When I think back to some of the times in my life where I was most fulfilled and energized, they were times of challenge.

Many of the times in my life where I’ve felt most fulfilled and energised have been times of challenge. Writing a book in 30 days, hiring my first employee, going on long backcountry hunts and hikes—walking for miles on end, or pushing through difficult projects… worthwhile challenges that were inherently enjoyable—even if they were hard.

Conversely, the times in my life where I’ve felt the lowest are those where I’m not embracing challenge but know I should be. Where I’ve rested for longer than necessary. Where I’m stuck in stasis and overthinking. Where I’m avoiding the work I know I need to do. Where I’m setting goals that I know are easily achievable and don’t challenge me sufficiently.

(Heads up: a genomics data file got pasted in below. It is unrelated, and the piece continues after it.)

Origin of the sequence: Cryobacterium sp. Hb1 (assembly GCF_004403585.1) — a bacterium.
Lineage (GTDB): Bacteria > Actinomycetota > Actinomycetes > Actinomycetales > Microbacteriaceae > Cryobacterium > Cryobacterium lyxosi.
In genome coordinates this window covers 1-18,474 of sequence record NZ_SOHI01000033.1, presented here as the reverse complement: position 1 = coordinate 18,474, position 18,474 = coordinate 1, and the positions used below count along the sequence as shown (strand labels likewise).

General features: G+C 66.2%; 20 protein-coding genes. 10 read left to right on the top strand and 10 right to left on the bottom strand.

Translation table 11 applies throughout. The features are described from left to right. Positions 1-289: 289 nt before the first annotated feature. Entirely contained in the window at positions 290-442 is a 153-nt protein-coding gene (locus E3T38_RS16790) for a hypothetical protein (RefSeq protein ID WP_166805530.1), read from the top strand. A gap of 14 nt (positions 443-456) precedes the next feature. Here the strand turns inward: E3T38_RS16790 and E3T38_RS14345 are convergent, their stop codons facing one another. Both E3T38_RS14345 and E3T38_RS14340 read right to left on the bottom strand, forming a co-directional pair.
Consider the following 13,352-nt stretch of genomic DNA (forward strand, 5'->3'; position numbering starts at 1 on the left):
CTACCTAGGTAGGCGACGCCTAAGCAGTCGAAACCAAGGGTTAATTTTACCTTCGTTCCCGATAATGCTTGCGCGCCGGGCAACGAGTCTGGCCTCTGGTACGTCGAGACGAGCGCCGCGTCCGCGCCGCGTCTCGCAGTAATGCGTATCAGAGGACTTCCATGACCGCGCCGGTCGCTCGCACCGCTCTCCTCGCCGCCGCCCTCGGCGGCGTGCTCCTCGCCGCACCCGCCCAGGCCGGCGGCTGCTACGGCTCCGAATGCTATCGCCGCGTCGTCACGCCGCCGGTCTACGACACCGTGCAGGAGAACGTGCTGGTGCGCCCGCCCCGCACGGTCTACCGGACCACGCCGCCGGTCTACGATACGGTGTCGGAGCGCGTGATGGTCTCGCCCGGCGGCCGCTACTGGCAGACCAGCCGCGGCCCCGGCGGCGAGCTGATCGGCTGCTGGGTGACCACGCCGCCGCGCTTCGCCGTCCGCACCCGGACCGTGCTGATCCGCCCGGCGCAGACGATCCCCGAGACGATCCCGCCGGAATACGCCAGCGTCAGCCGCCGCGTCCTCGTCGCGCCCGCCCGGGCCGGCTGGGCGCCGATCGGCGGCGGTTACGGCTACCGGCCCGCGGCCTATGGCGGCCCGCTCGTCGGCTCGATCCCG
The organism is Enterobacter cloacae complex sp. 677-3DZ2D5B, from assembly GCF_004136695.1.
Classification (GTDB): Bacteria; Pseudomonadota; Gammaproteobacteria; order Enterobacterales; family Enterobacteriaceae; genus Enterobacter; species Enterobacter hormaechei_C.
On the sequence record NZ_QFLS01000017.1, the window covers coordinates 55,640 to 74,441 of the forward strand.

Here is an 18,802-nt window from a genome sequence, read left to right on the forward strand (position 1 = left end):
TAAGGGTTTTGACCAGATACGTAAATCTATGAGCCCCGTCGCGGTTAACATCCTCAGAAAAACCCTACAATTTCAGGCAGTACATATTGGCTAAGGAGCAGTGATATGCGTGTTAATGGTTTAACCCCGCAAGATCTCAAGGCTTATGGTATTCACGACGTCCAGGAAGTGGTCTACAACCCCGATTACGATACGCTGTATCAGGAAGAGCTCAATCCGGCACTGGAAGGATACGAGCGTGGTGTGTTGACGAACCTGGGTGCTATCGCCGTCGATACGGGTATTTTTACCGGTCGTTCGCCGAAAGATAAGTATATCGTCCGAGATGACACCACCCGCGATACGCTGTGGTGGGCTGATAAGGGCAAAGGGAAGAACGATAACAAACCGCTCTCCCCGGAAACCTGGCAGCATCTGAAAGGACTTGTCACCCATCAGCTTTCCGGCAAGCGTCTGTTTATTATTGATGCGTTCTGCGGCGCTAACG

Pleasure vs. Enjoyment

Mihaly Csikzentmihalyi writes: 

“When people ponder further about what makes their lives rewarding, they tend to move beyond pleasant memories and begin to remember other events, other experiences that overlap with pleasurable ones but fall into a category that deserves a separate name: enjoyment. Enjoyable events occur when a person has not only met some prior expectation or satisfied a need or a desire but also gone beyond what he or she has been programmed to do and achieved something unexpected, perhaps something even unimagined before. Enjoyment is characterized by this forward movement: by a sense of novelty, of accomplishment.”

Feeling pleasure doesn’t require effort. It doesn’t require challenge. 

You can get pleasure from your morning coffee. You can get pleasure from drugs. You can get pleasure from procrastinating and watching Netflix when you should be doing work.